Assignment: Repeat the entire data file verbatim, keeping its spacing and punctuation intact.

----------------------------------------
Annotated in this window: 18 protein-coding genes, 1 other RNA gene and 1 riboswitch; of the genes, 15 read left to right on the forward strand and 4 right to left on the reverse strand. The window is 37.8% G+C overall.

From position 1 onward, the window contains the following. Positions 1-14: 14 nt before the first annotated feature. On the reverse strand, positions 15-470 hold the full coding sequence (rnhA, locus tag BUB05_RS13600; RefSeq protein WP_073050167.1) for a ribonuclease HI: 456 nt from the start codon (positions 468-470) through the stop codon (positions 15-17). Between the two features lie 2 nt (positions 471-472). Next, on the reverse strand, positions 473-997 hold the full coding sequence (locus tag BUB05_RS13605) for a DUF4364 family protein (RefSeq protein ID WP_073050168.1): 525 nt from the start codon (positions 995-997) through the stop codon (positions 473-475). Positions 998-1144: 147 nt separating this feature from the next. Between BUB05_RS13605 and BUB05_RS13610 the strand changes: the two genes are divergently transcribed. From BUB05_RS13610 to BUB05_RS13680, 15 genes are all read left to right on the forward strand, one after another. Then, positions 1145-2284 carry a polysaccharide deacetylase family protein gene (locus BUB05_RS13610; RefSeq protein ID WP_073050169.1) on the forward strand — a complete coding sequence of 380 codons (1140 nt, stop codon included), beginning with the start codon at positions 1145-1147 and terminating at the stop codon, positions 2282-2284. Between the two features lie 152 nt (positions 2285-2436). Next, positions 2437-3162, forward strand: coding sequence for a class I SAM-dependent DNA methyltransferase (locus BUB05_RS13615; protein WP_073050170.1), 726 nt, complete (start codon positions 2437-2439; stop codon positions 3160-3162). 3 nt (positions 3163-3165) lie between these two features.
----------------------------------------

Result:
Annotated in this window: 18 protein-coding genes, 1 other RNA gene and 1 riboswitch; of the genes, 15 read left to right on the forward strand and 4 right to left on the reverse strand. The window is 37.8% G+C overall.

From position 1 onward, the window contains the following. Positions 1-14: 14 nt before the first annotated feature. On the reverse strand, positions 15-470 hold the full coding sequence (rnhA, locus tag BUB05_RS13600; RefSeq protein WP_073050167.1) for a ribonuclease HI: 456 nt from the start codon (positions 468-470) through the stop codon (positions 15-17). Between the two features lie 2 nt (positions 471-472). Next, on the reverse strand, positions 473-997 hold the full coding sequence (locus tag BUB05_RS13605) for a DUF4364 family protein (RefSeq protein ID WP_073050168.1): 525 nt from the start codon (positions 995-997) through the stop codon (positions 473-475). Positions 998-1144: 147 nt separating this feature from the next. Between BUB05_RS13605 and BUB05_RS13610 the strand changes: the two genes are divergently transcribed. From BUB05_RS13610 to BUB05_RS13680, 15 genes are all read left to right on the forward strand, one after another. Then, positions 1145-2284 carry a polysaccharide deacetylase family protein gene (locus BUB05_RS13610; RefSeq protein ID WP_073050169.1) on the forward strand — a complete coding sequence of 380 codons (1140 nt, stop codon included), beginning with the start codon at positions 1145-1147 and terminating at the stop codon, positions 2282-2284. Between the two features lie 152 nt (positions 2285-2436). Next, positions 2437-3162, forward strand: coding sequence for a class I SAM-dependent DNA methyltransferase (locus BUB05_RS13615; protein WP_073050170.1), 726 nt, complete (start codon positions 2437-2439; stop codon positions 3160-3162). 3 nt (positions 3163-3165) lie between these two features.